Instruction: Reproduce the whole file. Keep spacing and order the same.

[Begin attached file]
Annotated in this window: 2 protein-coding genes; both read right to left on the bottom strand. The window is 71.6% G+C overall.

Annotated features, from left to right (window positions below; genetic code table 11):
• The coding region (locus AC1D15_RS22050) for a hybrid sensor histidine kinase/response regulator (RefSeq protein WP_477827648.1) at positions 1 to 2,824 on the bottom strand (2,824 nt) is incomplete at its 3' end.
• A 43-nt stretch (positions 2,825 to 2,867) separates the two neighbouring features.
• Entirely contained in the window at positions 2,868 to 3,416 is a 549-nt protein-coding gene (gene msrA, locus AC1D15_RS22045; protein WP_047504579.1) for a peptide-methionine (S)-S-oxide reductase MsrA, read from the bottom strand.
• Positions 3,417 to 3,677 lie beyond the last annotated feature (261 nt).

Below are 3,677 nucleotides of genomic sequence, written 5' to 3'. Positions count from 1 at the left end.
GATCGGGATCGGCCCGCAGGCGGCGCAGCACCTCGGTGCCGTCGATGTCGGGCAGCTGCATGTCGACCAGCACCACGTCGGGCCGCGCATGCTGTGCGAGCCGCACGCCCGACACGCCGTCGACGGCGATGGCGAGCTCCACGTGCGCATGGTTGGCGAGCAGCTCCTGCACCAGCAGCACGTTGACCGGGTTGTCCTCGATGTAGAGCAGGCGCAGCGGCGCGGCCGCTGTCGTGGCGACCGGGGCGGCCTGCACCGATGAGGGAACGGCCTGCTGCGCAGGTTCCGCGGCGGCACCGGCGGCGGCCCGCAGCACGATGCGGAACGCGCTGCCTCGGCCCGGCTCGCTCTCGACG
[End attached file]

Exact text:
Annotated in this window: 2 protein-coding genes; both read right to left on the bottom strand. The window is 71.6% G+C overall.

Annotated features, from left to right (window positions below; genetic code table 11):
• The coding region (locus AC1D15_RS22050) for a hybrid sensor histidine kinase/response regulator (RefSeq protein WP_477827648.1) at positions 1 to 2,824 on the bottom strand (2,824 nt) is incomplete at its 3' end.
• A 43-nt stretch (positions 2,825 to 2,867) separates the two neighbouring features.
• Entirely contained in the window at positions 2,868 to 3,416 is a 549-nt protein-coding gene (gene msrA, locus AC1D15_RS22045; protein WP_047504579.1) for a peptide-methionine (S)-S-oxide reductase MsrA, read from the bottom strand.
• Positions 3,417 to 3,677 lie beyond the last annotated feature (261 nt).

Below are 3,677 nucleotides of genomic sequence, written 5' to 3'. Positions count from 1 at the left end.
GATCGGGATCGGCCCGCAGGCGGCGCAGCACCTCGGTGCCGTCGATGTCGGGCAGCTGCATGTCGACCAGCACCACGTCGGGCCGCGCATGCTGTGCGAGCCGCACGCCCGACACGCCGTCGACGGCGATGGCGAGCTCCACGTGCGCATGGTTGGCGAGCAGCTCCTGCACCAGCAGCACGTTGACCGGGTTGTCCTCGATGTAGAGCAGGCGCAGCGGCGCGGCCGCTGTCGTGGCGACCGGGGCGGCCTGCACCGATGAGGGAACGGCCTGCTGCGCAGGTTCCGCGGCGGCACCGGCGGCGGCCCGCAGCACGATGCGGAACGCGCTGCCTCGGCCCGGCTCGCTCTCGACG